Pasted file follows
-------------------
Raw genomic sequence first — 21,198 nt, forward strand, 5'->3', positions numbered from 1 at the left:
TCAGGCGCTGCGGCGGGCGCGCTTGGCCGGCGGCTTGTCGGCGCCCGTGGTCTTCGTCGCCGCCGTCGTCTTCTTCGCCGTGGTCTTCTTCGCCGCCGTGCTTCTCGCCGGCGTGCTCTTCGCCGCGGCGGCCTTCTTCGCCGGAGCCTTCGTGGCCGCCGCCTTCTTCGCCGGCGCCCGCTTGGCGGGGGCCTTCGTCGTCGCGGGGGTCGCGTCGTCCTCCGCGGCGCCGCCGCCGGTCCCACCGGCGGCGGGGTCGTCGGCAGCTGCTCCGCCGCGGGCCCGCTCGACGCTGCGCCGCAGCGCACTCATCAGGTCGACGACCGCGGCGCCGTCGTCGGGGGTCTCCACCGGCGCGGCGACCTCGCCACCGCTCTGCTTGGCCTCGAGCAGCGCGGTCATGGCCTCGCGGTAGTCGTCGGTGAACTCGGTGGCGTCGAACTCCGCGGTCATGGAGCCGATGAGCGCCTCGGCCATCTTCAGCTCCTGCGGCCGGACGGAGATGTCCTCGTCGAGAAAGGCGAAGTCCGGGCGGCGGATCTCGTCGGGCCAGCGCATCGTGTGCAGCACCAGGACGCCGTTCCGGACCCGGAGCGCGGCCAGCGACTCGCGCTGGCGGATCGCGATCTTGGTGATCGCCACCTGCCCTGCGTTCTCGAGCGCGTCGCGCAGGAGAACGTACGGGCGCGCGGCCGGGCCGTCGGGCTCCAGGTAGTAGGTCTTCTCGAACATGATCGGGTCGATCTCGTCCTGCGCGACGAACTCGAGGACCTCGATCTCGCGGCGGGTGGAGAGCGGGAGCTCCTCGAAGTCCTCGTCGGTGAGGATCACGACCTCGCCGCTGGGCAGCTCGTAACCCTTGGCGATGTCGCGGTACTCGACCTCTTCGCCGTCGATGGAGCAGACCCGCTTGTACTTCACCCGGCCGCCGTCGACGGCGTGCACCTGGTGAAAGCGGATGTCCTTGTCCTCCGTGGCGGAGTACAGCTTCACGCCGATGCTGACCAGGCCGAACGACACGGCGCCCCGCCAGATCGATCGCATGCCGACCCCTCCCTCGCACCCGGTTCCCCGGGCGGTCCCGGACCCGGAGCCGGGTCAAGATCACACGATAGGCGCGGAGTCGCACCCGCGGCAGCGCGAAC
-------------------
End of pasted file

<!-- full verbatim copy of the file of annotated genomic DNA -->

Raw genomic sequence first — 21,198 nt, forward strand, 5'->3', positions numbered from 1 at the left:
TCAGGCGCTGCGGCGGGCGCGCTTGGCCGGCGGCTTGTCGGCGCCCGTGGTCTTCGTCGCCGCCGTCGTCTTCTTCGCCGTGGTCTTCTTCGCCGCCGTGCTTCTCGCCGGCGTGCTCTTCGCCGCGGCGGCCTTCTTCGCCGGAGCCTTCGTGGCCGCCGCCTTCTTCGCCGGCGCCCGCTTGGCGGGGGCCTTCGTCGTCGCGGGGGTCGCGTCGTCCTCCGCGGCGCCGCCGCCGGTCCCACCGGCGGCGGGGTCGTCGGCAGCTGCTCCGCCGCGGGCCCGCTCGACGCTGCGCCGCAGCGCACTCATCAGGTCGACGACCGCGGCGCCGTCGTCGGGGGTCTCCACCGGCGCGGCGACCTCGCCACCGCTCTGCTTGGCCTCGAGCAGCGCGGTCATGGCCTCGCGGTAGTCGTCGGTGAACTCGGTGGCGTCGAACTCCGCGGTCATGGAGCCGATGAGCGCCTCGGCCATCTTCAGCTCCTGCGGCCGGACGGAGATGTCCTCGTCGAGAAAGGCGAAGTCCGGGCGGCGGATCTCGTCGGGCCAGCGCATCGTGTGCAGCACCAGGACGCCGTTCCGGACCCGGAGCGCGGCCAGCGACTCGCGCTGGCGGATCGCGATCTTGGTGATCGCCACCTGCCCTGCGTTCTCGAGCGCGTCGCGCAGGAGAACGTACGGGCGCGCGGCCGGGCCGTCGGGCTCCAGGTAGTAGGTCTTCTCGAACATGATCGGGTCGATCTCGTCCTGCGCGACGAACTCGAGGACCTCGATCTCGCGGCGGGTGGAGAGCGGGAGCTCCTCGAAGTCCTCGTCGGTGAGGATCACGACCTCGCCGCTGGGCAGCTCGTAACCCTTGGCGATGTCGCGGTACTCGACCTCTTCGCCGTCGATGGAGCAGACCCGCTTGTACTTCACCCGGCCGCCGTCGACGGCGTGCACCTGGTGAAAGCGGATGTCCTTGTCCTCCGTGGCGGAGTACAGCTTCACGCCGATGCTGACCAGGCCGAACGACACGGCGCCCCGCCAGATCGATCGCATGCCGACCCCTCCCTCGCACCCGGTTCCCCGGGCGGTCCCGGACCCGGAGCCGGGTCAAGATCACACGATAGGCGCGGAGTCGCACCCGCGGCAGCGCGAAC